Wheel of the year

What is Litha

Litha is one of the Pagan holidays celebrated on the wheel of the year. It is also known as the summer solstice or midsummer. In this post, we look at the history of Litha, the symbols of the holiday, and how that relates to our celebrations today. 

The history of Litha

Litha is all about celebrating the sun for its warmth and all it has given us over the last few months. The summer solstice is the shortest night of the year. From this night the sun sets a little earlier each night until we reach the winter solstice when the longest night of the year occurs.

People celebrated Litha by lighting bonfires. They believed that the fires would send strength to the sun gods to help them through the colder months so that they could return once more. 

It is a time to celebrate all the hard work put into planting the crops. It is also a time to rest before the harvest season starts. A time to thank the sun and the earth for all that we have. 

Litha today

We are still thanking the sun for the light and warmth that it gives us. We know that darker times are on the way but without darkness, there would be no light. So we understand how lucky we are to have the sun in the sky and the earth to live on. It is a happy celebration where summer is upon us and nature is alive and thriving.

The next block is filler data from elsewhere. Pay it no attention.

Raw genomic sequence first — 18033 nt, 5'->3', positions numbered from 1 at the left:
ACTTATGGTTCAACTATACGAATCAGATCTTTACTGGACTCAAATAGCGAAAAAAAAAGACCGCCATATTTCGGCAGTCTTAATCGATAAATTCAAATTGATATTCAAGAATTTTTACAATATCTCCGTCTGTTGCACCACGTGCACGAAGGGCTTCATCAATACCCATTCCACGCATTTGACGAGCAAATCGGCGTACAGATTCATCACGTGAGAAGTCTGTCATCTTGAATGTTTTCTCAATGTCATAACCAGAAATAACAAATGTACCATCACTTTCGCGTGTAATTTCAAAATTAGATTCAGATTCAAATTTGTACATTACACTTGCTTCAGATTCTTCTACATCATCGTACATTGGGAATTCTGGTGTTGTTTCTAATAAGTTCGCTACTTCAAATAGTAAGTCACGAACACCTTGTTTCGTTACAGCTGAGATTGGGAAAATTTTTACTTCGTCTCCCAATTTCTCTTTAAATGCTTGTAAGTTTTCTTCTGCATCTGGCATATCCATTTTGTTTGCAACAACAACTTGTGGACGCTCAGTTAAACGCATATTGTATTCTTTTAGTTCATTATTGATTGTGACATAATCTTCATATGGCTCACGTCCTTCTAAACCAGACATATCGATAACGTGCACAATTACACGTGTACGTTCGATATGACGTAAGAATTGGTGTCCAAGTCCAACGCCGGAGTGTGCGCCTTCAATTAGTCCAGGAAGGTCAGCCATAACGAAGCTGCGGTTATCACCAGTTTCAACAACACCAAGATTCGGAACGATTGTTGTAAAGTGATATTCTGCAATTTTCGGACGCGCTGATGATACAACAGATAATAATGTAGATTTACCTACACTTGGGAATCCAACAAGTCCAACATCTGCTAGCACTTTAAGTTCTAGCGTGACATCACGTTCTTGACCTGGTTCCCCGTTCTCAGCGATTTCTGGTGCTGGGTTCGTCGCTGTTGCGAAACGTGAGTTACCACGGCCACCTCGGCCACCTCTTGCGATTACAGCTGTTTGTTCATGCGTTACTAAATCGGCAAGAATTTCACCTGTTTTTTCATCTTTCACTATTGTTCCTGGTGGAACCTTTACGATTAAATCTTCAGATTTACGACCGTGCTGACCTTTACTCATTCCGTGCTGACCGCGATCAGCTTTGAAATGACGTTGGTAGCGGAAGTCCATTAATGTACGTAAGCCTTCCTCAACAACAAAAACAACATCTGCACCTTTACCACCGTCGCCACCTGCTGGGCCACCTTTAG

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Symbols of Litha


Fire of course represents the sun. Bonfires are traditional ways to celebrate but if you do not have space for a big bonfire, a fire pit works just the same. For those with no access to outside space, lighting candles can be just as effective. 


Wheels would represent the sun in ancient times. There was a time when wheels would sometimes be set alight and then rolled down a hill into a stream on Litha. Today decorating with wheels would be an easy way to incorporate them into your celebrations.  


Bees are often associated with the sun and this may be in part due to them using the sun to navigate. They are always seen in the summer months flying from flower to flower. Doing your bit to help the bees can be a great way to honour Litha especially in recent years where there has been a real push on ‘saving the bees‘. 


Honey of course links in with the bees. Baking with honey and leaving some as offerings is great for Litha. 


Fruit is a symbol of Litha as fruit stores energy from the sun in photosynthesis. Bake with fruit or simply eat fresh fruit to honour the day.


Hand-gathered flowers from your garden or the wild (if you are allowed to pick them) make fantastic decorations and are a symbol of Litha. 

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I hope that you have found this short guide to Litha useful. For more information, check out the dedicated Litha page

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